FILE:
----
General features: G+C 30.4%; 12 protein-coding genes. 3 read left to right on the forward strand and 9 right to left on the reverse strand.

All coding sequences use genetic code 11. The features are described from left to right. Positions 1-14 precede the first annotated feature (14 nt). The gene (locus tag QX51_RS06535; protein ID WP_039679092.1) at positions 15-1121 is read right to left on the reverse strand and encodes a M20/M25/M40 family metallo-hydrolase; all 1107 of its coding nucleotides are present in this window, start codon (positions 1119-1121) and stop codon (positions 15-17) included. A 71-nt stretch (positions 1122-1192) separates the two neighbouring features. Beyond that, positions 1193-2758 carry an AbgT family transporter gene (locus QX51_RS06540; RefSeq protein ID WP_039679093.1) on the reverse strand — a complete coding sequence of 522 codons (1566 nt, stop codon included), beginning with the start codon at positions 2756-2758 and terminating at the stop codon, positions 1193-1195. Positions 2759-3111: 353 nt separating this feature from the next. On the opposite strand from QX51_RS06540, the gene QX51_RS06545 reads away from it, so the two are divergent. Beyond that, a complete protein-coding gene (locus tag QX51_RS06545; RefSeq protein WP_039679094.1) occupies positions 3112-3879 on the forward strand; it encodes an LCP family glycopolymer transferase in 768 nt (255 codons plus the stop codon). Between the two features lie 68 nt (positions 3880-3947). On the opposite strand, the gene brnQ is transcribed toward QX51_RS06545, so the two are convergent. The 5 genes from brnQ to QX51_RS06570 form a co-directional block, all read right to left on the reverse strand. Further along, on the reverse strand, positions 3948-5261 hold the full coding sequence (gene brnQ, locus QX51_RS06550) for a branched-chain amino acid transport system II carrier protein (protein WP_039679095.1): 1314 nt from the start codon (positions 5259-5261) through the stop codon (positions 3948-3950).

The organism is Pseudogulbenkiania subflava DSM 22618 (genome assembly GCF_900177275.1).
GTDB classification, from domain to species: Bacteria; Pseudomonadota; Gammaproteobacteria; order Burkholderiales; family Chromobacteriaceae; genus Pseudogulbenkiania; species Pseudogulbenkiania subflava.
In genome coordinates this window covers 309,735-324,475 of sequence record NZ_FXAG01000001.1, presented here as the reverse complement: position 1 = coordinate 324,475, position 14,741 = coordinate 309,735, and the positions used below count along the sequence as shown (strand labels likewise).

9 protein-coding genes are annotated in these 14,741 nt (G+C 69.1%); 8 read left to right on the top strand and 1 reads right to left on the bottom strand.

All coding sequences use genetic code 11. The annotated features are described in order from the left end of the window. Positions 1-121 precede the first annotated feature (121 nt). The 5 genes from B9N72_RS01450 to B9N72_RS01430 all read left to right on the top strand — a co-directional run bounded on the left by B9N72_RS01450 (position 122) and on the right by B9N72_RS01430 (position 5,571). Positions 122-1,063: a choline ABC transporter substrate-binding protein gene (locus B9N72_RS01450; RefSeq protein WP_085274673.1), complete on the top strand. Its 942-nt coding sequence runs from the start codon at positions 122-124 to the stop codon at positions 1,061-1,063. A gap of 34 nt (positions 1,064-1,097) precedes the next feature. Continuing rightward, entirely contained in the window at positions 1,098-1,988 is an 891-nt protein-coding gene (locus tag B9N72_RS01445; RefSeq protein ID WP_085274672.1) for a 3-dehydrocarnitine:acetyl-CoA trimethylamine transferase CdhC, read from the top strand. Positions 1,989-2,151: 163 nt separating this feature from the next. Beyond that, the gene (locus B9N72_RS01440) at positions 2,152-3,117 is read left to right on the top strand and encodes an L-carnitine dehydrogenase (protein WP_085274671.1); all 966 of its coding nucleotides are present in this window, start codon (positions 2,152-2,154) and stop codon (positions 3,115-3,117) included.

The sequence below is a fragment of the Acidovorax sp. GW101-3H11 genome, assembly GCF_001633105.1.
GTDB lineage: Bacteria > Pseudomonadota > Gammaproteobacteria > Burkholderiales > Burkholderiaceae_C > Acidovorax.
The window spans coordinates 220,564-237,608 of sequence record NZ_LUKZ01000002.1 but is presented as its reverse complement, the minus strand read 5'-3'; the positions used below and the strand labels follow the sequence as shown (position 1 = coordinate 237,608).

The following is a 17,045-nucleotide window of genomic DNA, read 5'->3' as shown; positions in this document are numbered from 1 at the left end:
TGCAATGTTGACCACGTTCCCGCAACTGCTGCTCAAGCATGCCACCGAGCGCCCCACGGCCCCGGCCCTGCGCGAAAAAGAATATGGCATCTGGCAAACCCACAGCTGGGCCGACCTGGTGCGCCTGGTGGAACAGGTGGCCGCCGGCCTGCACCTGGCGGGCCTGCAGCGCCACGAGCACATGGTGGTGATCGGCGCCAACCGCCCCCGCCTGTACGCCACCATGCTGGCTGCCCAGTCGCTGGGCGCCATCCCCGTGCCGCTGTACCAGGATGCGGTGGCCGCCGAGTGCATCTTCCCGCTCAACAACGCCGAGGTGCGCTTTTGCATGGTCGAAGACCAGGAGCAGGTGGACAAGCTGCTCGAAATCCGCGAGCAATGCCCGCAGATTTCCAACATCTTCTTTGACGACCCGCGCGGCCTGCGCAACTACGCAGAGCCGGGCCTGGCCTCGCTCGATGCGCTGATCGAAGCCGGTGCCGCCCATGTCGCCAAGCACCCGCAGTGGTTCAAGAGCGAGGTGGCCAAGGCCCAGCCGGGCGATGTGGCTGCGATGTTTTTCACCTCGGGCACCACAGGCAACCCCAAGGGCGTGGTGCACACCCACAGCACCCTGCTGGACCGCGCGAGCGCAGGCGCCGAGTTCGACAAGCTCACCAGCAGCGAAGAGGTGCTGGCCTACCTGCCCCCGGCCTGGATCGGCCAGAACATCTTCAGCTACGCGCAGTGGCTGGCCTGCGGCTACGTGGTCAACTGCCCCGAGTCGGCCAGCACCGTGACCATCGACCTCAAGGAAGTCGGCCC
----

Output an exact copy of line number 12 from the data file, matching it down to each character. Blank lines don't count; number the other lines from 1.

TGCAATGTTGACCACGTTCCCGCAACTGCTGCTCAAGCATGCCACCGAGCGCCCCACGGCCCCGGCCCTGCGCGAAAAAGAATATGGCATCTGGCAAACCCACAGCTGGGCCGACCTGGTGCGCCTGGTGGAACAGGTGGCCGCCGGCCTGCACCTGGCGGGCCTGCAGCGCCACGAGCACATGGTGGTGATCGGCGCCAACCGCCCCCGCCTGTACGCCACCATGCTGGCTGCCCAGTCGCTGGGCGCCATCCCCGTGCCGCTGTACCAGGATGCGGTGGCCGCCGAGTGCATCTTCCCGCTCAACAACGCCGAGGTGCGCTTTTGCATGGTCGAAGACCAGGAGCAGGTGGACAAGCTGCTCGAAATCCGCGAGCAATGCCCGCAGATTTCCAACATCTTCTTTGACGACCCGCGCGGCCTGCGCAACTACGCAGAGCCGGGCCTGGCCTCGCTCGATGCGCTGATCGAAGCCGGTGCCGCCCATGTCGCCAAGCACCCGCAGTGGTTCAAGAGCGAGGTGGCCAAGGCCCAGCCGGGCGATGTGGCTGCGATGTTTTTCACCTCGGGCACCACAGGCAACCCCAAGGGCGTGGTGCACACCCACAGCACCCTGCTGGACCGCGCGAGCGCAGGCGCCGAGTTCGACAAGCTCACCAGCAGCGAAGAGGTGCTGGCCTACCTGCCCCCGGCCTGGATCGGCCAGAACATCTTCAGCTACGCGCAGTGGCTGGCCTGCGGCTACGTGGTCAACTGCCCCGAGTCGGCCAGCACCGTGACCATCGACCTCAAGGAAGTCGGCCC